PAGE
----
Trust in the Lord

By Weldon Tisdale, Chaplain

Life is not predictable. There are ups and downs along the way. Many of us want to trust God. When times are good, it can feel easier. But when times feel difficult and uncertain, it is even more important to trust God. God’s unchanging character can give us a fi rm foundation when things feel unsteady. King
Solomon instructs us to:

Trust in the Lord with all your heart….” (Proverbs 3:5a)

The word “trust” here “expresses that sense of well-being and security which results from having something or someone in whom to place confidence.” The object of that trust is Yahweh. The extent of that trust is “with all your heart.”

The next line is similar but looks at it from the negative — what not to do. It gives us a powerful mental picture.

Lean not on your own understanding.” (Proverbs 3:5b)

The verb “lean” has the idea of putting your weight on something, trusting that it will not give way. We are to trust in God, but not put our weight on our own limited understanding, insight, or discernment. It is so easy for us to miss a key piece of the puzzle and thus completely misunderstand or misconstrue a situation. We seek wisdom! We desire discernment! But we must realize that our understanding is imperfect and limited.

Do not be wise in your own eyes.” (Proverbs 3:7a)

Does anything more need to be said?

In all your ways acknowledge him….” (Proverbs 3:6a)

In English, “acknowledge” means “to recognize the rights, authority, or status of,” which, in practice, often amounts to giving a nod in God’s direction and hoping for his approval. But the word in Hebrew is much, much broader and richer than “acknowledge.” Yāda, “to know,” can describe God’s knowledge of man, a person’s knowledge, one’s skill in hunting, one’s ability to distinguish between, etc. But it can also express acquaintance with a person, describe the most intimate acquaintance, even a sexual relation, and finally one’s relation to God.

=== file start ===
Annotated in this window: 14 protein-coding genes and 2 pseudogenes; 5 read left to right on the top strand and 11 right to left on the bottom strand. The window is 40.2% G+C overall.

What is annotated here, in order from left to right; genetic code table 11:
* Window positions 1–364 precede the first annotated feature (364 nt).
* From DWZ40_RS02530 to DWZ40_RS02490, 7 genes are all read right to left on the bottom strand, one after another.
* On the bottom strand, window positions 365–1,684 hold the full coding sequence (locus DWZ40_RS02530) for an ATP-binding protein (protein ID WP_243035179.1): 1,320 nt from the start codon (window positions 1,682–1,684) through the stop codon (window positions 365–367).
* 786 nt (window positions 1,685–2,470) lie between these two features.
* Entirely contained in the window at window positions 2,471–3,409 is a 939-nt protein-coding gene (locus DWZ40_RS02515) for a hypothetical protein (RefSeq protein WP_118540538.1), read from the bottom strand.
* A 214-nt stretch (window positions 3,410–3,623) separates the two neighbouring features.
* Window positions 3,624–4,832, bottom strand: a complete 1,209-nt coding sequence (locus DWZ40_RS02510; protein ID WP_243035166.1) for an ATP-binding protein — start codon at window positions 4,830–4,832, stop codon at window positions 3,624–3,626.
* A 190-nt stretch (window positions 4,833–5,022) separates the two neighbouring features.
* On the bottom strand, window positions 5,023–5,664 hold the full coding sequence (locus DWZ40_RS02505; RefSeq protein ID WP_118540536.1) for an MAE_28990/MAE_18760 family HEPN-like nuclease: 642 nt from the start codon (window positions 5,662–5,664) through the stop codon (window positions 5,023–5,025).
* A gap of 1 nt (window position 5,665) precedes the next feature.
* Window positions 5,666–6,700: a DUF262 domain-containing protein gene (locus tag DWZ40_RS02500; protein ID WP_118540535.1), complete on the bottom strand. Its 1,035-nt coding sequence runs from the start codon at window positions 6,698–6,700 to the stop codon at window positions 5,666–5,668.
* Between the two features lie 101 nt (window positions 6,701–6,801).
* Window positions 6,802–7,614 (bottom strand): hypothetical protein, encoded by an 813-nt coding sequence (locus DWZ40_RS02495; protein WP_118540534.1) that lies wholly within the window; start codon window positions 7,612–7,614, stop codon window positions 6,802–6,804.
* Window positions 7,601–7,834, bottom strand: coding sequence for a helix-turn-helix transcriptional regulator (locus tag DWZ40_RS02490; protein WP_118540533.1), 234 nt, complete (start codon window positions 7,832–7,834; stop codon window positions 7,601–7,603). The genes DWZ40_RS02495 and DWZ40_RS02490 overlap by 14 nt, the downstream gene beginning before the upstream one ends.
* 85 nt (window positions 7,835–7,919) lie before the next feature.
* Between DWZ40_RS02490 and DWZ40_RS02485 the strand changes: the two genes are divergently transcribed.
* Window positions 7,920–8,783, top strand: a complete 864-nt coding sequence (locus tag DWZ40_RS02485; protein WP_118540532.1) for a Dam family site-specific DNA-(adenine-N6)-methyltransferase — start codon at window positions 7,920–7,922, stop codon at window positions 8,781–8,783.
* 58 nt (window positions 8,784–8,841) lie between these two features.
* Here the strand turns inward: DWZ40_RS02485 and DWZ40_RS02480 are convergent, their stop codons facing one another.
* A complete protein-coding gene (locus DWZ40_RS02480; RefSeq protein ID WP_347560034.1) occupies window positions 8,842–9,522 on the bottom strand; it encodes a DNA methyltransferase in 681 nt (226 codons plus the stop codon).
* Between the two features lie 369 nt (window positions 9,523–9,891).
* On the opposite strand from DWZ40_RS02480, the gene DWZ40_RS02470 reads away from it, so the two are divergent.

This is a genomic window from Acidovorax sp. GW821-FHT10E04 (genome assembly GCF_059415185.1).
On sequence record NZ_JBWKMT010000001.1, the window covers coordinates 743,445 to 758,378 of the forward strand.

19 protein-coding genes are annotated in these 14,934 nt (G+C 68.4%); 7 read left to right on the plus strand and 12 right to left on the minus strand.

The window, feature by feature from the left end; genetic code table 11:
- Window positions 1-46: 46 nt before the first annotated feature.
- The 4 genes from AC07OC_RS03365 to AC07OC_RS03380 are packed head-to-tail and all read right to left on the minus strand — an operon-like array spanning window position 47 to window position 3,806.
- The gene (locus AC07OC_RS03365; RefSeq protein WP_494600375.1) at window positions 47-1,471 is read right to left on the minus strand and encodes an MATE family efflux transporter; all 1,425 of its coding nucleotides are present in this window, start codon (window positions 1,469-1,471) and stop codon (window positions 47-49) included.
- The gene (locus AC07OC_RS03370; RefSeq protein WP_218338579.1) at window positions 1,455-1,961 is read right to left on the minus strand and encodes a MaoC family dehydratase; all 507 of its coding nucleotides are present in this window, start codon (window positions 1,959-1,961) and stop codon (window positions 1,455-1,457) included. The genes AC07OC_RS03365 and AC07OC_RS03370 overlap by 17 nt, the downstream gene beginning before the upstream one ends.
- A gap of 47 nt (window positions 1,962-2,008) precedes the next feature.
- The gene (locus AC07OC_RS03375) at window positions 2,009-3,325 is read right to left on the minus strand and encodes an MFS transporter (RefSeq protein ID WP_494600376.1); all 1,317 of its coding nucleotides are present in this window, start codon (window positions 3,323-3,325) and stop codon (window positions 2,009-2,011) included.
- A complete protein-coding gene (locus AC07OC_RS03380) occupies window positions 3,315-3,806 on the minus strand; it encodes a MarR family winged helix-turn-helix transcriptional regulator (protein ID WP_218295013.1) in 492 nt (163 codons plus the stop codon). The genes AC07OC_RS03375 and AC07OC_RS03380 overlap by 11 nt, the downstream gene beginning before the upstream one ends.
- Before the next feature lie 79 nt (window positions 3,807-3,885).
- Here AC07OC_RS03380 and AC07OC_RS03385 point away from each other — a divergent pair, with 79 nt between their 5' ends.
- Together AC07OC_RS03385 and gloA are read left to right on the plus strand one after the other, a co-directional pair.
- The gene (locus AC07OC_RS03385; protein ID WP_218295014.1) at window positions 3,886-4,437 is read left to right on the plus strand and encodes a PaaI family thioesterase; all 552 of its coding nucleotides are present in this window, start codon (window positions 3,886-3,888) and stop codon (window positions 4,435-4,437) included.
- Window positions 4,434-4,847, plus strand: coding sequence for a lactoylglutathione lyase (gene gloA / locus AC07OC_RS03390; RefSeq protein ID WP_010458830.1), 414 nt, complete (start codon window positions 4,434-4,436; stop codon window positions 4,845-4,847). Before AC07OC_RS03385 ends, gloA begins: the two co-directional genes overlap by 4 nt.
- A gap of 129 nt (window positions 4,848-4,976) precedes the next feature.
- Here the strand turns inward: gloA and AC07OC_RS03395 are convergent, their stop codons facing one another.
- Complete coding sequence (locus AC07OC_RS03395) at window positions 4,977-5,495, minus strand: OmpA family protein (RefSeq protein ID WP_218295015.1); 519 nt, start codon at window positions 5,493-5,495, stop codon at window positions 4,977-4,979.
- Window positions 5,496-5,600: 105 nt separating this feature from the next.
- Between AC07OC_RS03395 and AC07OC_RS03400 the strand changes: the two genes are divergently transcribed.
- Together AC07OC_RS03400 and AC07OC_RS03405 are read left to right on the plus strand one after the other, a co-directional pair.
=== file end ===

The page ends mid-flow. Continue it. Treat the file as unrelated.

A casual acknowledgement of God can mask an arrogance that doesn’t really desire to know. We can develop a practiced deafness towards God when we only want him to rubberstamp our own plans with the word “Approved.” But when we seek to know God and listen for his voice, there is a humility,
an openness. That very humility allows us to listen to him and discern his way.

One thing for certain is that we can “trust God with everything.”

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